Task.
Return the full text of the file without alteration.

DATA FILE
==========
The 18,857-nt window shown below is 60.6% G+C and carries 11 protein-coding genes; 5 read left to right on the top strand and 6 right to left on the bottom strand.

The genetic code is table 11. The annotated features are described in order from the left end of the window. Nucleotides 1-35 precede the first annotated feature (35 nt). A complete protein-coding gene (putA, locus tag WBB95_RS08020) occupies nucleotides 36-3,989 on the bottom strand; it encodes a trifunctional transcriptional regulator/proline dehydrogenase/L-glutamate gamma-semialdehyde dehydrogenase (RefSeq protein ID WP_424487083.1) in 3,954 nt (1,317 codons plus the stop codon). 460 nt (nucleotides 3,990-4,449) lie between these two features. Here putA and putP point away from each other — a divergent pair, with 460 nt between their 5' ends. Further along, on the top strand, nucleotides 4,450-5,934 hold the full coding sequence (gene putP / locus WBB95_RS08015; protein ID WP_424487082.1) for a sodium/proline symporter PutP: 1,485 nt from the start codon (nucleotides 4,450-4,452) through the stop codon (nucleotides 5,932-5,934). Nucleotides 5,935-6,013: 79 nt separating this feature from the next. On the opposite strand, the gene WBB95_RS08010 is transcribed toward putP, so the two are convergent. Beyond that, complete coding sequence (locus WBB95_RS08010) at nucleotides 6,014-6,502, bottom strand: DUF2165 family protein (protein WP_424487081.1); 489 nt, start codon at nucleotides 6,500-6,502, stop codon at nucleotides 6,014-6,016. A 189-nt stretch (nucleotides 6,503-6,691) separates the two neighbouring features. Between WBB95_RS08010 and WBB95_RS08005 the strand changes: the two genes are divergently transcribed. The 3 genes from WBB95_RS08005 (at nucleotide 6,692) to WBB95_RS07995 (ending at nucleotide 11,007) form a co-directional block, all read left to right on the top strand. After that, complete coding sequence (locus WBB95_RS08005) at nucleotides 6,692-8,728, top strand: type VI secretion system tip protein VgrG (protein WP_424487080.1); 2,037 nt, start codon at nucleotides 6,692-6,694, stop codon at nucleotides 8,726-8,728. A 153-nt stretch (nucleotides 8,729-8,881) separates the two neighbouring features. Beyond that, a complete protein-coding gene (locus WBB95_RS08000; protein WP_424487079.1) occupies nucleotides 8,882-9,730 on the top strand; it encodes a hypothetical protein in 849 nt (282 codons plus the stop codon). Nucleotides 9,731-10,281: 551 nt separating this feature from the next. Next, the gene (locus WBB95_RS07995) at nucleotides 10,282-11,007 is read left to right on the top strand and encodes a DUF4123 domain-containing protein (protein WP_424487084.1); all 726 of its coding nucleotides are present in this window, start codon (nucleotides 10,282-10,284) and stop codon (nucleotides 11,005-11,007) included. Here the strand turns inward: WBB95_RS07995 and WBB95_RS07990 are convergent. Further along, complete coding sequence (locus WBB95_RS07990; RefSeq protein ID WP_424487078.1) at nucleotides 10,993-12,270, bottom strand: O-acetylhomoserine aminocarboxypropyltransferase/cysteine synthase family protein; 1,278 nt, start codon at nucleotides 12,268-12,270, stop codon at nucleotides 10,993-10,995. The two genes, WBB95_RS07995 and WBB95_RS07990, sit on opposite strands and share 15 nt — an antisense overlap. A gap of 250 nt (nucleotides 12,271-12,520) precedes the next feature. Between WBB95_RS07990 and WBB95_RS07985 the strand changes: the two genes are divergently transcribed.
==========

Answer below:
The 18,857-nt window shown below is 60.6% G+C and carries 11 protein-coding genes; 5 read left to right on the top strand and 6 right to left on the bottom strand.

The genetic code is table 11. The annotated features are described in order from the left end of the window. Nucleotides 1-35 precede the first annotated feature (35 nt). A complete protein-coding gene (putA, locus tag WBB95_RS08020) occupies nucleotides 36-3,989 on the bottom strand; it encodes a trifunctional transcriptional regulator/proline dehydrogenase/L-glutamate gamma-semialdehyde dehydrogenase (RefSeq protein ID WP_424487083.1) in 3,954 nt (1,317 codons plus the stop codon). 460 nt (nucleotides 3,990-4,449) lie between these two features. Here putA and putP point away from each other — a divergent pair, with 460 nt between their 5' ends. Further along, on the top strand, nucleotides 4,450-5,934 hold the full coding sequence (gene putP / locus WBB95_RS08015; protein ID WP_424487082.1) for a sodium/proline symporter PutP: 1,485 nt from the start codon (nucleotides 4,450-4,452) through the stop codon (nucleotides 5,932-5,934). Nucleotides 5,935-6,013: 79 nt separating this feature from the next. On the opposite strand, the gene WBB95_RS08010 is transcribed toward putP, so the two are convergent. Beyond that, complete coding sequence (locus WBB95_RS08010) at nucleotides 6,014-6,502, bottom strand: DUF2165 family protein (protein WP_424487081.1); 489 nt, start codon at nucleotides 6,500-6,502, stop codon at nucleotides 6,014-6,016. A 189-nt stretch (nucleotides 6,503-6,691) separates the two neighbouring features. Between WBB95_RS08010 and WBB95_RS08005 the strand changes: the two genes are divergently transcribed. The 3 genes from WBB95_RS08005 (at nucleotide 6,692) to WBB95_RS07995 (ending at nucleotide 11,007) form a co-directional block, all read left to right on the top strand. After that, complete coding sequence (locus WBB95_RS08005) at nucleotides 6,692-8,728, top strand: type VI secretion system tip protein VgrG (protein WP_424487080.1); 2,037 nt, start codon at nucleotides 6,692-6,694, stop codon at nucleotides 8,726-8,728. A 153-nt stretch (nucleotides 8,729-8,881) separates the two neighbouring features. Beyond that, a complete protein-coding gene (locus WBB95_RS08000; protein WP_424487079.1) occupies nucleotides 8,882-9,730 on the top strand; it encodes a hypothetical protein in 849 nt (282 codons plus the stop codon). Nucleotides 9,731-10,281: 551 nt separating this feature from the next. Next, the gene (locus WBB95_RS07995) at nucleotides 10,282-11,007 is read left to right on the top strand and encodes a DUF4123 domain-containing protein (protein WP_424487084.1); all 726 of its coding nucleotides are present in this window, start codon (nucleotides 10,282-10,284) and stop codon (nucleotides 11,005-11,007) included. Here the strand turns inward: WBB95_RS07995 and WBB95_RS07990 are convergent. Further along, complete coding sequence (locus WBB95_RS07990; RefSeq protein ID WP_424487078.1) at nucleotides 10,993-12,270, bottom strand: O-acetylhomoserine aminocarboxypropyltransferase/cysteine synthase family protein; 1,278 nt, start codon at nucleotides 12,268-12,270, stop codon at nucleotides 10,993-10,995. The two genes, WBB95_RS07995 and WBB95_RS07990, sit on opposite strands and share 15 nt — an antisense overlap. A gap of 250 nt (nucleotides 12,271-12,520) precedes the next feature. Between WBB95_RS07990 and WBB95_RS07985 the strand changes: the two genes are divergently transcribed.